“Despite a rainy morning, Hansville Triathlon draws crowd”

"HANSVILLE - Bill Juzwiak just moved to Silverdale from Philadelphia, and has never competed in a triathlon before. But he came out to a drizzly Buck Lake Park on Sunday anyway, ready to compete in the second annual Olympics triathlon. I swim a lot, I run a lot, and I just bought a bike, Juzwiak said. So I thought, what the heck. Juzwiak did well, finishing twenty-ninth among the more than 80 competitors who showed up at Buck Lake Park Sunday morning, as well as a crowd of family, friends, fans, and the occasional dog. This is the first year for a kid's race, too, so children could be seen jogging across the park, mirroring their (usually) more serious counterparts from the adult world. This is the second year for the event, which features a 750 meter swim in Buck Lake, a 30 kilometer bike ride through the streets of Hansville, and a five kilometer run through the park and roads around it. Kevin Lynch, a triathlon enthusiast and supporter who began the event last year, said 66 people signed up last year, 83 this year ... and that's not counting the 15 kids in the kids' race. Lynch has been running triathlons for 10 years, beginning when he was an employee for the Department of Defense. Now Lynch spends most of his time setting up triathlons. It's what I do. It's my passion, he said."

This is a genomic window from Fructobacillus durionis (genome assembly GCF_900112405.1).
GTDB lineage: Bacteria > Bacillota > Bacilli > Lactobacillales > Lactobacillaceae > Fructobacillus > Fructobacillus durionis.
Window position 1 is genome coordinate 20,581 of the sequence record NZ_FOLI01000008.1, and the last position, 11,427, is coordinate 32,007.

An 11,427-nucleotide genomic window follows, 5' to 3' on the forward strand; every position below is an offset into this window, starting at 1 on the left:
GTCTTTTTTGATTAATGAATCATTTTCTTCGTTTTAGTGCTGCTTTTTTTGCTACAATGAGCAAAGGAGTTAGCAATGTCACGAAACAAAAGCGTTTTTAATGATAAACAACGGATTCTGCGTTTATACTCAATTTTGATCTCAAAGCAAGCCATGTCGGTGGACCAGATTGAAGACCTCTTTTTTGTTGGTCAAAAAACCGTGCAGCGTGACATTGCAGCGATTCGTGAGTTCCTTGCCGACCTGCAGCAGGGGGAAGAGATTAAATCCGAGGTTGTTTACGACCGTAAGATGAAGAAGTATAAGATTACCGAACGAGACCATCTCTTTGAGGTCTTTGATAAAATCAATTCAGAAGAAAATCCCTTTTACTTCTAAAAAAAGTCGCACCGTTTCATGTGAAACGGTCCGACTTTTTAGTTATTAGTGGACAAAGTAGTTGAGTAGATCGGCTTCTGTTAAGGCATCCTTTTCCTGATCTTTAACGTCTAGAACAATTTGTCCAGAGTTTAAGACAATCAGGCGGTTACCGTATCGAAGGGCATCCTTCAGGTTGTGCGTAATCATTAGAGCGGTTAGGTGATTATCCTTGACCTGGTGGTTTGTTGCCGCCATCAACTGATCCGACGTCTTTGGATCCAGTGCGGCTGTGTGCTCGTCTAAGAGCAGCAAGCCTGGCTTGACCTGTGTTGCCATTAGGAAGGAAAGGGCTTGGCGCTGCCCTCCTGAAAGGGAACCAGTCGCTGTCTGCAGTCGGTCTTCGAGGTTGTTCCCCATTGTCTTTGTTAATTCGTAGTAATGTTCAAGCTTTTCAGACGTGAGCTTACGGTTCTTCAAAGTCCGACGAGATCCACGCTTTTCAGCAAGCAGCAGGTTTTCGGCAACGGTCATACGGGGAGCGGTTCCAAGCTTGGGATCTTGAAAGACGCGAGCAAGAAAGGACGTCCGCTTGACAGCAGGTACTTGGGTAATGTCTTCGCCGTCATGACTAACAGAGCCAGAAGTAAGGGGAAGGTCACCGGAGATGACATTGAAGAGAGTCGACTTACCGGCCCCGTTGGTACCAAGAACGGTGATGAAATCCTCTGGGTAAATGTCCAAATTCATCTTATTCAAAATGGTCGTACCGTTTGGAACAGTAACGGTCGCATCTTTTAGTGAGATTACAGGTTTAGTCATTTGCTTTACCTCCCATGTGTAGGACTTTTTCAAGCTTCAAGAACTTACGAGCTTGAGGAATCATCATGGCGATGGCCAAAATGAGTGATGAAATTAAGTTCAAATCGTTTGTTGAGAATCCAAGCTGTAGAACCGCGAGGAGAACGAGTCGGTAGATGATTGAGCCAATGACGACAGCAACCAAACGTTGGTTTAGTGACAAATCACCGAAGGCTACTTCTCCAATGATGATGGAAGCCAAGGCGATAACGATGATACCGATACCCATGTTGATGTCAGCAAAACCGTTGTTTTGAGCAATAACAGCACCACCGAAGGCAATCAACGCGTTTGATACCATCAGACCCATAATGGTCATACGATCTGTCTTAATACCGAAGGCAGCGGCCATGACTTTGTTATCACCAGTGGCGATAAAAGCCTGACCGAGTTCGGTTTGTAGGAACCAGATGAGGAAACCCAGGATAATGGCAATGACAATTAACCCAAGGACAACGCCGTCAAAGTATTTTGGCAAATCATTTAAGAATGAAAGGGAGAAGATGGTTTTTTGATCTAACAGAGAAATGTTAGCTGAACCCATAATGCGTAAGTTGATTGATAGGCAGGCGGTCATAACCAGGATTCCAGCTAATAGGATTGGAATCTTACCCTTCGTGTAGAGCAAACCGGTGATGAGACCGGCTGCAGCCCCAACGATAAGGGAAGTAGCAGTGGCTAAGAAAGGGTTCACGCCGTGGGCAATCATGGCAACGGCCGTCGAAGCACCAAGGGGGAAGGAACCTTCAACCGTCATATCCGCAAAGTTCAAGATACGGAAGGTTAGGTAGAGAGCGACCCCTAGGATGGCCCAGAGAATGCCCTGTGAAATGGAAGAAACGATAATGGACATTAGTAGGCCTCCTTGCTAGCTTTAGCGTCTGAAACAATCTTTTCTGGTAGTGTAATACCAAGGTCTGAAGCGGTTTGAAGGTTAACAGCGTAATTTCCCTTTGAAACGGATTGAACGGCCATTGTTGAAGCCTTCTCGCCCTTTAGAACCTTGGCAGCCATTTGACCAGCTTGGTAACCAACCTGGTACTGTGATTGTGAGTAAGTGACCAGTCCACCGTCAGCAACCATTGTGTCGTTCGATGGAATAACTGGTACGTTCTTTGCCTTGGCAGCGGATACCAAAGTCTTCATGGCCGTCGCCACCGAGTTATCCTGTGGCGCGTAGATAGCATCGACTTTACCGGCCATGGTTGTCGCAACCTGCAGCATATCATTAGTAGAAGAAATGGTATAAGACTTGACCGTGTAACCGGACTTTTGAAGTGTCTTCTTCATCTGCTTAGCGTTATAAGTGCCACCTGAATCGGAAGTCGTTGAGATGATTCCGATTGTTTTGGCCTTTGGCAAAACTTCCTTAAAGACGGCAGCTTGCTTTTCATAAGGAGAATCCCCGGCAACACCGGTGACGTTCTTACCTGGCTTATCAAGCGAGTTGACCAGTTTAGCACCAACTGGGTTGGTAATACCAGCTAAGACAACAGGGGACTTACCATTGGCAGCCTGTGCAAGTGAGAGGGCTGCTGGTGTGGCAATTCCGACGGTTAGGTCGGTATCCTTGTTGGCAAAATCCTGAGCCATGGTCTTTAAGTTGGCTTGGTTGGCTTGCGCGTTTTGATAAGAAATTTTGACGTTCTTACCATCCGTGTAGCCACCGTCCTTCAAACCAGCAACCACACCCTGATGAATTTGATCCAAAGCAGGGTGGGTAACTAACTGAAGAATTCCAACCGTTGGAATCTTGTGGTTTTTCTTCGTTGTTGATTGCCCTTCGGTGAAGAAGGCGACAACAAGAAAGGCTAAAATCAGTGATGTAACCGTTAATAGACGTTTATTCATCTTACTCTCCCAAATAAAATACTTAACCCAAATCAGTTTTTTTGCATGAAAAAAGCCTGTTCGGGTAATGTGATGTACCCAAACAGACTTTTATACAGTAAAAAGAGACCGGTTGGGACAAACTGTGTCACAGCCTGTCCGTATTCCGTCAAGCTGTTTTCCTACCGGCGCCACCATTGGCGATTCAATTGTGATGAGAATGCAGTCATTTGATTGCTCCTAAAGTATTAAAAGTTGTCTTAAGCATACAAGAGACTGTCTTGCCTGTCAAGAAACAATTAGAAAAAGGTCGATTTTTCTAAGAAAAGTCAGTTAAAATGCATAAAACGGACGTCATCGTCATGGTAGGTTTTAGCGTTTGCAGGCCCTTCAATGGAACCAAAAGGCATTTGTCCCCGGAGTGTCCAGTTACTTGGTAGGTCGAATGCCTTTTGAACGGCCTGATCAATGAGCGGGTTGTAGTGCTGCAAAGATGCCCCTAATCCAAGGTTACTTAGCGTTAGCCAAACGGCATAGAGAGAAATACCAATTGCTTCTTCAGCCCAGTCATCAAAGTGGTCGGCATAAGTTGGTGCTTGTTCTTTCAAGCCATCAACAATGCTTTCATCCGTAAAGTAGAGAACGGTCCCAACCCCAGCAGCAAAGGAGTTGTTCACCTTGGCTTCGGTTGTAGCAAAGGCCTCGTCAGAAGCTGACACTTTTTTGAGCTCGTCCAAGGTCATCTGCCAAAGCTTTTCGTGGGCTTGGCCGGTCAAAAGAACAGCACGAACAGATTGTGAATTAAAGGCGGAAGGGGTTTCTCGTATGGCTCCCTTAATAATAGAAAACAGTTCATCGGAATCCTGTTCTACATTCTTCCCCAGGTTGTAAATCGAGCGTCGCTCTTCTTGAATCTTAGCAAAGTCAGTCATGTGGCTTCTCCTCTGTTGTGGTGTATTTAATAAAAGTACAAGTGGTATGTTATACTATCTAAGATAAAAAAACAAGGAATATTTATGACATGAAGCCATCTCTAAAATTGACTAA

“HANSVILLE – Bill Juzwiak just moved to Silverdale from Philadelphia, and has never competed in a triathlon before. But he came out to a drizzly Buck Lake Park on Sunday anyway, ready to compete in the second annual Olympics triathlon. I swim a lot, I run a lot, and I just bought a bike, Juzwiak said. So I thought, what the heck. Juzwiak did well, finishing twenty-ninth among the more than 80 competitors who showed up at Buck Lake Park Sunday morning, as well as a crowd of family, friends, fans, and the occasional dog. This is the first year for a kid’s race, too, so children could be seen jogging across the park, mirroring their (usually) more serious counterparts from the adult world. This is the second year for the event, which features a 750 meter swim in Buck Lake, a 30 kilometer bike ride through the streets of Hansville, and a five kilometer run through the park and roads around it. Kevin Lynch, a triathlon enthusiast and supporter who began the event last year, said 66 people signed up last year, 83 this year … and that’s not counting the 15 kids in the kids’ race. Lynch has been running triathlons for 10 years, beginning when he was an employee for the Department of Defense. Now Lynch spends most of his time setting up triathlons. It’s what I do. It’s my passion, he said. Why? It’s the coolest thing on two wheels, Lynch said. And Buck Lake Park is the perfect place to pull it off, Lynch added. We looked around, and we decided on this park – it’s just a beautiful location for a triathlon, he said. Lynch also had to find sponsors, one of which was Bainbridge Human Performance Center. Monique West, the special program director, was there Sunday. Although she was working at the information table (where a tape of past triathlons was playing), West has run triathlons before. I remember what it’s like to do your first and finish. What it’s like to reach that goal, she said. A goal she wants others to reach. West said triathlons are great goals for people who want to become fit. This is a great way to get people involved, she said. The hot spot at Buck Lake Park on Sunday was next to the bike racks, where competitors hopped off their bicycles and began running – the third part of the triathlon. Family and friends hung around the area like autograph-seekers at the exit to Safeco Field, and when their relative or friend rolled up, usually sweaty and out of breath, he or she was greeted by cheers. Here comes daddy! One mom said, steering two children towards the bike rack. One of the competitors was Brad Williams from Kent. Williams hadn’t participated in triathlons for a couple of years, but the one in Hansville was his second one this year. He finished sixth overall. The bike course was pretty challenging. It was hillier than I thought it would be. Williams swims and rides his bike twice a week to help train for triathlons. He has competed in bigger events than the one in Hansville, including the Ironman Canada, which demands the athletes swim 2.4 miles, bike 112, then cool down by running a mere 26 miles. It’s a long day, Williams quipped. He thought the light rain that fell all morning and afternoon helped. It was nice that it was overcast and kind of cool, Williams said. Another tough part, Williams said, was the final hill before the finish line. That was the one that got me, he said. “

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